Was this ill-fated expedition the end of a proud, old race—or the beginning of a new one?
There are strange gaps in our records of the past. We find traces of man-like things—but,
suddenly, man appears, far too much developed to be the "next step" in a well-linked
chain of evolutionary evidence. Perhaps something like the events of this story furnishes
the answer to the riddle.
Aboard the ship, there was neither day nor night; the hours slipped gently by, as vistas of
star-gemmed blackness slid across the visiscreens. For the crew, time had some
meaning—one watch on duty and two off. But for the thousand-odd colonists, the men
and women who were to be the spearhead of migration to a new and friendlier planet, it
had none. They slept, and played, worked at such tasks as they could invent, and slept
again, while the huge ship followed her plotted trajectory.
Kalvar Dard, the army officer who would lead them in their new home, had as little to do
as any of his followers. The ship's officers had all the responsibility for the voyage, and,
for the first time in over five years, he had none at all. He was finding the unaccustomed
idleness more wearying than the hectic work of loading the ship before the blastoff from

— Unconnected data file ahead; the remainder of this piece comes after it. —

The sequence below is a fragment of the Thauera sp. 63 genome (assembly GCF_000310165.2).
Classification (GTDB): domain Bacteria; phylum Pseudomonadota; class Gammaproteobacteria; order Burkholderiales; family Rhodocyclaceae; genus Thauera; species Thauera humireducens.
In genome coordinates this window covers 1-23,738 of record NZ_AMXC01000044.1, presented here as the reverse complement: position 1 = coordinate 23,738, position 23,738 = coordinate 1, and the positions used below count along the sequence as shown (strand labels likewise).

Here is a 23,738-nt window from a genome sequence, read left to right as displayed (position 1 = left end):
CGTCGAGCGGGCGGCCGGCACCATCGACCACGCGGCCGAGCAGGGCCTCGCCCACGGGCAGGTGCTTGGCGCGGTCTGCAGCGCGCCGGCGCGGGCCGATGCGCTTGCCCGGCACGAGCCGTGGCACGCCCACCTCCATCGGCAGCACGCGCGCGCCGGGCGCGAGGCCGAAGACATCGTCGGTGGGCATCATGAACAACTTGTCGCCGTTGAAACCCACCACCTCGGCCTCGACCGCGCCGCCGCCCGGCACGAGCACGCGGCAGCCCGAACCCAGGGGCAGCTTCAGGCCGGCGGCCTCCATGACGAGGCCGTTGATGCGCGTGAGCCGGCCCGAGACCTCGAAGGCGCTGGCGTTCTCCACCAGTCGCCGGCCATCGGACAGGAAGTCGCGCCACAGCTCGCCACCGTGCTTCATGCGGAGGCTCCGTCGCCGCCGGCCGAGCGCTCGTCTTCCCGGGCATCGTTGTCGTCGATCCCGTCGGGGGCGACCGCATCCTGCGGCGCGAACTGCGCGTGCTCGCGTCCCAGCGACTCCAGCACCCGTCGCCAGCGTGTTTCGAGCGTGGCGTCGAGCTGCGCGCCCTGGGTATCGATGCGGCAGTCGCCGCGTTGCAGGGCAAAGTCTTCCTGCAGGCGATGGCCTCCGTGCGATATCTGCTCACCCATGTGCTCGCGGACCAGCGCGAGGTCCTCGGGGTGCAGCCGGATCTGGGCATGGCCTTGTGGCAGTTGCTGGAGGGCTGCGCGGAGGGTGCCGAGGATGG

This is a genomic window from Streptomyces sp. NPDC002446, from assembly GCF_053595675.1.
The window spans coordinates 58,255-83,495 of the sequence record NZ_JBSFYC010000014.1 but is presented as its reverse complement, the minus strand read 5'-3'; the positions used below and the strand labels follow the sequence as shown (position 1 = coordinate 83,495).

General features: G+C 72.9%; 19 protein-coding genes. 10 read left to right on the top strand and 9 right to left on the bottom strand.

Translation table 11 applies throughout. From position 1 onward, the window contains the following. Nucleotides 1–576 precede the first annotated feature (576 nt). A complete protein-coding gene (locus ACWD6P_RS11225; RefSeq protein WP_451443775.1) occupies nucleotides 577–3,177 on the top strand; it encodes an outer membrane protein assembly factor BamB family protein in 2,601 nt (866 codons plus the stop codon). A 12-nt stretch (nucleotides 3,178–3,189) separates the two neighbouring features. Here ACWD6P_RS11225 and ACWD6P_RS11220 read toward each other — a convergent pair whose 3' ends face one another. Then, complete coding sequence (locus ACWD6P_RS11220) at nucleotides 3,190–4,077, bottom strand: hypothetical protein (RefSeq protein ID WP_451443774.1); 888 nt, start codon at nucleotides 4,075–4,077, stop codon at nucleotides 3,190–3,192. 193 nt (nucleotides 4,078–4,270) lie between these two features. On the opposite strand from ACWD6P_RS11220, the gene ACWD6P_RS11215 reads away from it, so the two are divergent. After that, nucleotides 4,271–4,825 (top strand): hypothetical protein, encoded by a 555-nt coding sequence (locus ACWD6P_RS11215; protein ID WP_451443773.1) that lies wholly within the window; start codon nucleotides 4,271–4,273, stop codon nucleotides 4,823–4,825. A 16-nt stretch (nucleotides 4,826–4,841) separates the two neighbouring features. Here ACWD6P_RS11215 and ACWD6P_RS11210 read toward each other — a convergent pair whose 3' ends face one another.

Doorsha. He went over his landing and security plans again, and found no probable
emergency unprepared for. Dard wandered about the ship, talking to groups of his
colonists, and found morale even better than he had hoped. He spent hours staring into
the forward visiscreens, watching the disc of Tareesh, the planet of his destination, grow
larger and plainer ahead.
Now, with the voyage almost over, he was in the cargo-hold just aft of the Number Seven
bulkhead, with six girls to help him, checking construction material which would be
needed immediately after landing. The stuff had all been checked two or three times
before, but there was no harm in going over it again. It furnished an occupation to fill in
the time; it gave Kalvar Dard an excuse for surrounding himself with half a dozen
charming girls, and the girls seemed to enjoy being with him. There was tall blonde Olva,
the electromagnetician; pert little Varnis, the machinist's helper; Kyna, the surgeon's-
aide; dark-haired Analea; Dorita, the accountant; plump little Eldra, the armament
technician. At the moment, they were all sitting on or around the desk in the corner of the
store-room, going over the inventory when they were not just gabbling.
"Well, how about the rock-drill bitts?" Dorita was asking earnestly, trying to stick to
business. "Won't we need them almost as soon as we're off?"
"Yes, we'll have to dig temporary magazines for our explosives, small-arms and artillery
ammunition, and storage-pits for our fissionables and radioactives," Kalvar Dard replied.